[cnn-photo-caption image=http://i.cdn.turner.com/cnn/2008/images/06/24/art.obamacross.jpg caption="Sen. Barack Obama shows some of the good luck charms in his pocket while he talks with the media aboard his campaign charter."]
President, Family Research Council
Before Sen. Barack Obama tries to extend his presidential appeal to the faith community, he would do well to understand its core beliefs.
In his daily radio show today, Dr. James Dobson is taking a deeper look at Sen. Obama's a la carte interpretation of God's Word. During today's broadcast, he questions a speech Obama gave in 2006 in which the senator said, "Which passages of Scripture should guide our public policy? Should we go with Leviticus, which suggests slavery is OK and that eating shellfish is abomination? How about Deuteronomy, which suggests stoning your child if he strays from the faith? Or should we just stick to the Sermon on the Mount-a passage that is so radical that it's doubtful that our own Defense Department would survive its application? So before we get carried away, let's read our Bibles."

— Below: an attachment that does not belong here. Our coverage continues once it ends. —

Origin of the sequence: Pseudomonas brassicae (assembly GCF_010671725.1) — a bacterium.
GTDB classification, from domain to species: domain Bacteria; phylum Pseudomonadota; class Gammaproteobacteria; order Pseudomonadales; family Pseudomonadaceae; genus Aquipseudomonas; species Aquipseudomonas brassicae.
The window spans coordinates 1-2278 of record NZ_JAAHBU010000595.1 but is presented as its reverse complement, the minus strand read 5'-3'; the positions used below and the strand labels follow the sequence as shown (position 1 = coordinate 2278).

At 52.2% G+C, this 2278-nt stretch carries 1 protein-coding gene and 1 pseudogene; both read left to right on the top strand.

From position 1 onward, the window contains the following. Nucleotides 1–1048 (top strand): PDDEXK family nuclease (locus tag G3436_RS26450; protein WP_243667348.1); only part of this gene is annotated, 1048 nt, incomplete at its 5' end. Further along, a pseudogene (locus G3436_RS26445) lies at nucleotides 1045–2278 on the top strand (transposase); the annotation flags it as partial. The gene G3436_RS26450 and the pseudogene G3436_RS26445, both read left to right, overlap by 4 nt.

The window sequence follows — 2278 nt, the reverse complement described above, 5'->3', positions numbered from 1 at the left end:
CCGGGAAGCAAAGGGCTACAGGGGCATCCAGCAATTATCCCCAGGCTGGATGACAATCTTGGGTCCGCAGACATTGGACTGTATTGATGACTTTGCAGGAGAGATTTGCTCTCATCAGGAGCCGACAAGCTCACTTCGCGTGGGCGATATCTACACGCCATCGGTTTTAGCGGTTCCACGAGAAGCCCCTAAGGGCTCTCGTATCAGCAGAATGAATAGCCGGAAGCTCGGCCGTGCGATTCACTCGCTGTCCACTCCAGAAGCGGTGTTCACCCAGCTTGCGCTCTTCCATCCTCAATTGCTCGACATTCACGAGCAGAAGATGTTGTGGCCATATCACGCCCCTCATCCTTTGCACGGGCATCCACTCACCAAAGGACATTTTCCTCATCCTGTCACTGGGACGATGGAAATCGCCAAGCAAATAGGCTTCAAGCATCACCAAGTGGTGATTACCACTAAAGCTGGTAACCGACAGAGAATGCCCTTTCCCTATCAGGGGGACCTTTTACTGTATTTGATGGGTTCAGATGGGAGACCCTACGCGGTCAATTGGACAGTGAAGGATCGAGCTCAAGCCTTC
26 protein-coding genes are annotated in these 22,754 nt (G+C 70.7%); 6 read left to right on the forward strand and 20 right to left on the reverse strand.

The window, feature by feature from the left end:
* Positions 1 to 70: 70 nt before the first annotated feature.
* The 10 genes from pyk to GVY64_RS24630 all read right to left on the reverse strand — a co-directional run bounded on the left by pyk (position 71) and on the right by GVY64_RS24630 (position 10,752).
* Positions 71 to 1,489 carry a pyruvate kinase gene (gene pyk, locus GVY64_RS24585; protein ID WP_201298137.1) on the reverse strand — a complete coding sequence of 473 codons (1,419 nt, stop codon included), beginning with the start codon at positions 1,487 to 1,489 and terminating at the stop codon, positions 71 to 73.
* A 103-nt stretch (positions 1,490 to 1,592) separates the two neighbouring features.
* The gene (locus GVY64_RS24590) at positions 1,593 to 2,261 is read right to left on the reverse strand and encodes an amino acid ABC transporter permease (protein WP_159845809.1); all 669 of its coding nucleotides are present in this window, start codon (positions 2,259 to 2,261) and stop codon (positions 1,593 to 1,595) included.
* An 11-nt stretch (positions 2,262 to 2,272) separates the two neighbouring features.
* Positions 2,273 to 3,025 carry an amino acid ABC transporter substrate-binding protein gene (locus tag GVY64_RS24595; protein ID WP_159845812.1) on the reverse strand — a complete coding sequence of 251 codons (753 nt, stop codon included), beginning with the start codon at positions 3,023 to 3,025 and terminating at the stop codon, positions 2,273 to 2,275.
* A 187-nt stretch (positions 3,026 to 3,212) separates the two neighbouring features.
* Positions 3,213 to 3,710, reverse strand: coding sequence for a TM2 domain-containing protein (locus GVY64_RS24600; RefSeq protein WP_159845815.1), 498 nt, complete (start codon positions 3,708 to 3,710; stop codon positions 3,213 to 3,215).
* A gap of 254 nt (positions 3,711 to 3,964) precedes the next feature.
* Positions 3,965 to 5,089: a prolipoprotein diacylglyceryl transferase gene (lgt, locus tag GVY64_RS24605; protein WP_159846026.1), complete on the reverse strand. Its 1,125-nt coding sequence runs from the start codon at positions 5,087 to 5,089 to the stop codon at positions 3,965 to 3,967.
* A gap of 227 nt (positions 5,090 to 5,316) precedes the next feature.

As Dr. Dobson said on today's show, "I think he's deliberately distorting the traditional understanding of the Bible to fit his own worldview, his own confused theology." He said Obama, who supports radical abortion rights, is trying to govern by the "lowest common denominator of morality," and labeled it "a fruitcake interpretation" of our Constitution.
"Am I required in a democracy to conform my efforts in the political arena to his bloody notion of what is right with regard to the lives of tiny babies?" Dobson said. "What he's trying to say here is unless everybody agrees, we have no right to fight for what we believe."
Obama's statement reflects the Democratic Party's pre-2008 position, which is that you must check your faith at the gate of the public arena. Now that Democrats appear to have gotten religion, Sen. Obama is saying that while he is a Christian, he doesn't think that faith or the Bible should have any role in shaping public policy.
There's either a disconnect between Sen. Obama's faith and the policy positions he holds, or his theology is off. Every Christian – including Dr. Dobson – has the right to evaluate a candidate's use of faith. As Obama tries to build bridges into the Christian community, we have to ask – are these bridges stable or swinging?
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